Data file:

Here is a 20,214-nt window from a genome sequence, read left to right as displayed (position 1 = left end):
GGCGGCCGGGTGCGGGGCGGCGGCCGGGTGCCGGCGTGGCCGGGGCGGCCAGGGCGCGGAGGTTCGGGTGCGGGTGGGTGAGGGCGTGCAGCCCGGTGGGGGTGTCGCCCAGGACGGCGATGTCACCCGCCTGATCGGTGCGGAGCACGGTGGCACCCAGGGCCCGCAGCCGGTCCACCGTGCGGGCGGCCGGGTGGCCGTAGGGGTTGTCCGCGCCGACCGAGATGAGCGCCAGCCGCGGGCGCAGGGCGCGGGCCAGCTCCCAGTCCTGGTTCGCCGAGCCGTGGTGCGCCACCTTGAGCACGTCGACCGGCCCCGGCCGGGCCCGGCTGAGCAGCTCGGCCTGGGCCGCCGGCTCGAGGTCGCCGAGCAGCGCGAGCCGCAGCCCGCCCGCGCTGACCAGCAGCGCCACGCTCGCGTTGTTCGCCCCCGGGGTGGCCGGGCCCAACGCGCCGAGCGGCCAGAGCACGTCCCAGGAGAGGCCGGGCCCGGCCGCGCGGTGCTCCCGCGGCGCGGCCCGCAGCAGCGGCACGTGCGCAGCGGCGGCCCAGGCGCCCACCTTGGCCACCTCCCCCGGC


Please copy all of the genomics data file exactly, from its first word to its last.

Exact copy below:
Here is a 20,214-nt window from a genome sequence, read left to right as displayed (position 1 = left end):
GGCGGCCGGGTGCGGGGCGGCGGCCGGGTGCCGGCGTGGCCGGGGCGGCCAGGGCGCGGAGGTTCGGGTGCGGGTGGGTGAGGGCGTGCAGCCCGGTGGGGGTGTCGCCCAGGACGGCGATGTCACCCGCCTGATCGGTGCGGAGCACGGTGGCACCCAGGGCCCGCAGCCGGTCCACCGTGCGGGCGGCCGGGTGGCCGTAGGGGTTGTCCGCGCCGACCGAGATGAGCGCCAGCCGCGGGCGCAGGGCGCGGGCCAGCTCCCAGTCCTGGTTCGCCGAGCCGTGGTGCGCCACCTTGAGCACGTCGACCGGCCCCGGCCGGGCCCGGCTGAGCAGCTCGGCCTGGGCCGCCGGCTCGAGGTCGCCGAGCAGCGCGAGCCGCAGCCCGCCCGCGCTGACCAGCAGCGCCACGCTCGCGTTGTTCGCCCCCGGGGTGGCCGGGCCCAACGCGCCGAGCGGCCAGAGCACGTCCCAGGAGAGGCCGGGCCCGGCCGCGCGGTGCTCCCGCGGCGCGGCCCGCAGCAGCGGCACGTGCGCAGCGGCGGCCCAGGCGCCCACCTTGGCCACCTCCCCCGGC